- A set of five one-of-a-kind David Oscarson Harlequin pens, embellished with diamonds, sapphires, rubies, and emeralds.
It took only 11 years for David Oscarson to reach the upper echelon of fine pen making, a level that has been dominated for centuries by European brands such as Montblanc and Graf von Faber-Castell. Oscarson, meanwhile, is young, American, and—as the sole designer at his St. Louis–based company—guided wherever his quirky interests may lead.
Oscarson has created fine writing instruments inspired by the changing seasons, historical figures, his Swedish heritage, and even the Mayan-predicted apocalypse in 2012. He produces smaller releases than the big European brands—almost never more than 88 pieces—and they tend to be more colorful, too: His fastest-selling collection was a polka-dotted design based on the commedia dell’arte characters Pierrot and Pierrette. That 2005 release, a pair of his-and-hers pens, celebrated the romance of the bumbling, love-struck clown Pierrot, who pines for the attentions of Pierrette. Alas, the story does not end there: Pierrette eventually drops Pierrot for the mischievous Harlequin. This fall, Oscarson completed the love triangle by releasing his own playful Harlequin design, the pen’s barrel swathed in the patchwork-diamond pattern of the character’s costume.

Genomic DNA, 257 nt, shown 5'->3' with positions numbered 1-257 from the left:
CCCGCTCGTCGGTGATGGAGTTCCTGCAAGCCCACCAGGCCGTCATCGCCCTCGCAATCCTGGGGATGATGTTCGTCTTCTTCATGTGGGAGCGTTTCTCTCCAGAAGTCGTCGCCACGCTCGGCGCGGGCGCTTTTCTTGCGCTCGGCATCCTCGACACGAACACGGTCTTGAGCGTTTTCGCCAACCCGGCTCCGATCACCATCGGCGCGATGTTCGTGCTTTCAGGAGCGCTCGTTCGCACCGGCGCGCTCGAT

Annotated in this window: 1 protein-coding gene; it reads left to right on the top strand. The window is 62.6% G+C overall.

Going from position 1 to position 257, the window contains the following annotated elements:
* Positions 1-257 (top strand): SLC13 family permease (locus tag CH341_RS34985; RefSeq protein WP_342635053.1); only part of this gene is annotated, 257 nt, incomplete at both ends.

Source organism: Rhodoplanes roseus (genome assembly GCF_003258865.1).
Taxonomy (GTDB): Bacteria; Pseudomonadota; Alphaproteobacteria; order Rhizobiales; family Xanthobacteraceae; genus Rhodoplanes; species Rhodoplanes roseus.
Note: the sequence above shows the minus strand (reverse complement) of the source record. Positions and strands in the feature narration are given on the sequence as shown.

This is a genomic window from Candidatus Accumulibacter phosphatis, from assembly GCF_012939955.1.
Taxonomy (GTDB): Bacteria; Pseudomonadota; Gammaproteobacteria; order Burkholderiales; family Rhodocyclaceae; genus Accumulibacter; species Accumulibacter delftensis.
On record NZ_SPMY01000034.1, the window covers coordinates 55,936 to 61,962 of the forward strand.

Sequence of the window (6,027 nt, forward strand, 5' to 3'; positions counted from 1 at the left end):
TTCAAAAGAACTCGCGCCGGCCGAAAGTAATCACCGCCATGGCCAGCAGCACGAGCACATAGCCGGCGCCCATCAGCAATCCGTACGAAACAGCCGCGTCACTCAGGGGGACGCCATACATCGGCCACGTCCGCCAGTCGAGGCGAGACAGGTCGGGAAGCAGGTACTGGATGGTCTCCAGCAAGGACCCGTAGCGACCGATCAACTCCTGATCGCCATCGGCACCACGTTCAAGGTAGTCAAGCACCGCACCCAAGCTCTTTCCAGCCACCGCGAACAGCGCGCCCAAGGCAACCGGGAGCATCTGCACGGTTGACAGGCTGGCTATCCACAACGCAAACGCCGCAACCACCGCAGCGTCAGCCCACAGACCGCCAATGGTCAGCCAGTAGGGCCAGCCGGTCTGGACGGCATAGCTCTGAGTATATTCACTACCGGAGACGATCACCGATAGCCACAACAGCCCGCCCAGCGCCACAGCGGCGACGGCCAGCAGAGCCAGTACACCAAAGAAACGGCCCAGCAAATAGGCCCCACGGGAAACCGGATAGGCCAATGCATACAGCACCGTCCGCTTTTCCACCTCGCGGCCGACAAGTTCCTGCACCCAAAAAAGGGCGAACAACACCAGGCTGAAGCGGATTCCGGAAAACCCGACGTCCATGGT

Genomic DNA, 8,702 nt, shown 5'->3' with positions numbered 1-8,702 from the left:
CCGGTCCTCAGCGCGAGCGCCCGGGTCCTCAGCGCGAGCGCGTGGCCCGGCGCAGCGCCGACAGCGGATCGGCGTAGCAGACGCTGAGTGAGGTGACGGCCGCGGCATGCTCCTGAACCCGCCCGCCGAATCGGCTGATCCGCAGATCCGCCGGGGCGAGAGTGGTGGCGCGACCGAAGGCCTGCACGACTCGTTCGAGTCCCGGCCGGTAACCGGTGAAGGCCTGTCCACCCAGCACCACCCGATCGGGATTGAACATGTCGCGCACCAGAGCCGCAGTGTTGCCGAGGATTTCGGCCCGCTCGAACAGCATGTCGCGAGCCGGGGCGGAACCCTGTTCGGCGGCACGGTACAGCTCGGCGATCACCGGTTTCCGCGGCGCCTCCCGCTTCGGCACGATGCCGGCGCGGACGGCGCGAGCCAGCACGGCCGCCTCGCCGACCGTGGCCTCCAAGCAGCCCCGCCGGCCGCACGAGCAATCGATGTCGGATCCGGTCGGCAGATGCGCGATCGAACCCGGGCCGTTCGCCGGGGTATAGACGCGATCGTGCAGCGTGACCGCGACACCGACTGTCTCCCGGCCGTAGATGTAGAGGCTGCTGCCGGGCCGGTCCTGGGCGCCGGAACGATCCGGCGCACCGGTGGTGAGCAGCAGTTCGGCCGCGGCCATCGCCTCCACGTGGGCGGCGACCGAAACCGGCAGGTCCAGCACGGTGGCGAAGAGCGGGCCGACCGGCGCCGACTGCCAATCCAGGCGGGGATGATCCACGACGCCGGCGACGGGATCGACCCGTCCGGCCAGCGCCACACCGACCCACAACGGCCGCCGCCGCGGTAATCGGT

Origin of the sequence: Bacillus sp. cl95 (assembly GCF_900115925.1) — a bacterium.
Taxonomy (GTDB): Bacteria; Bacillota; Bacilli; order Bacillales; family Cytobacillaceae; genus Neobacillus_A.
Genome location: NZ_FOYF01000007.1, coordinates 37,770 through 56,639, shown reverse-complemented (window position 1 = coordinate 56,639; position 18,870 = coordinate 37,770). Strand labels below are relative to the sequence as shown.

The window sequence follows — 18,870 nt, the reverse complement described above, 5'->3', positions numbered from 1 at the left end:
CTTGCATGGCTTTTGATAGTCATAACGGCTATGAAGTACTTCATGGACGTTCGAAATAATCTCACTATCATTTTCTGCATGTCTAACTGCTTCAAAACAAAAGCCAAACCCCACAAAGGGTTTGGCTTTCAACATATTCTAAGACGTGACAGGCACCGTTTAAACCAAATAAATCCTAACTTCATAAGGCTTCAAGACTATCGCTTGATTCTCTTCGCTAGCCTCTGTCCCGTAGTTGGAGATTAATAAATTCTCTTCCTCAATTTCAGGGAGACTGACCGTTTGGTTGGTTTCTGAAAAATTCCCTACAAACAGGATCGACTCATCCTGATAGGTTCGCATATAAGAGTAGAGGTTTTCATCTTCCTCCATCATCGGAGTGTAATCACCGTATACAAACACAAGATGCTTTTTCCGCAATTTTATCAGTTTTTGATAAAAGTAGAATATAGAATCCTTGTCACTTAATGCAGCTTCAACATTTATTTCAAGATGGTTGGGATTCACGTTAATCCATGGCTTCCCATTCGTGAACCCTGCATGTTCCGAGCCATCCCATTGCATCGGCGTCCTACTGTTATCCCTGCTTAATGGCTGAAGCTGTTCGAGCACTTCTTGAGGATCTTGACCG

Oscarson will create 88 examples of the standard Harlequin with blue, black, and white versions in sterling silver and red and green versions in gold vermeil. But one Robb Report reader will have the opportunity to purchase a Harlequin set that truly steals the show: a set of five unique special editions, rendered in 18-karat yellow gold and inset with roughly 25 carats of rubies, sapphires, emeralds, and black and white diamonds. Each pen will exhibit Oscarson’s signature enamel on guilloche, a technique popularized by brands such as Fabergé in the late 19th century that involves patterns created by multiple engravings in the metal that are then fired with translucent, colored enamel. The treatment allows light to play off of the intricate guilloche pattern underneath, and “the yellow gold really glows, even more than on the silver,” Oscarson says.
The jeweled pens will take about a year to produce because of the additional care needed to handle the sapphires, emeralds, and rubies, which can chip if improperly set. The use of four colors of hard enamel on each pen complicates the effort, too, as each color requires five to six firings at specific temperatures. Every time a pen is fired in the kiln, there is a risk that the solid gold barrel will cool more quickly than the enamel, shattering it and requiring the whole process to begin again.
“The irony,” Oscarson says, “is that the characteristics of Harlequin’s brash and flamboyant nature will only be achieved through months and months of meticulous care and dedication.”
David Oscarson, Leon Adams of Cellini Jewelers, 212.751.9824, www.davidoscarson.com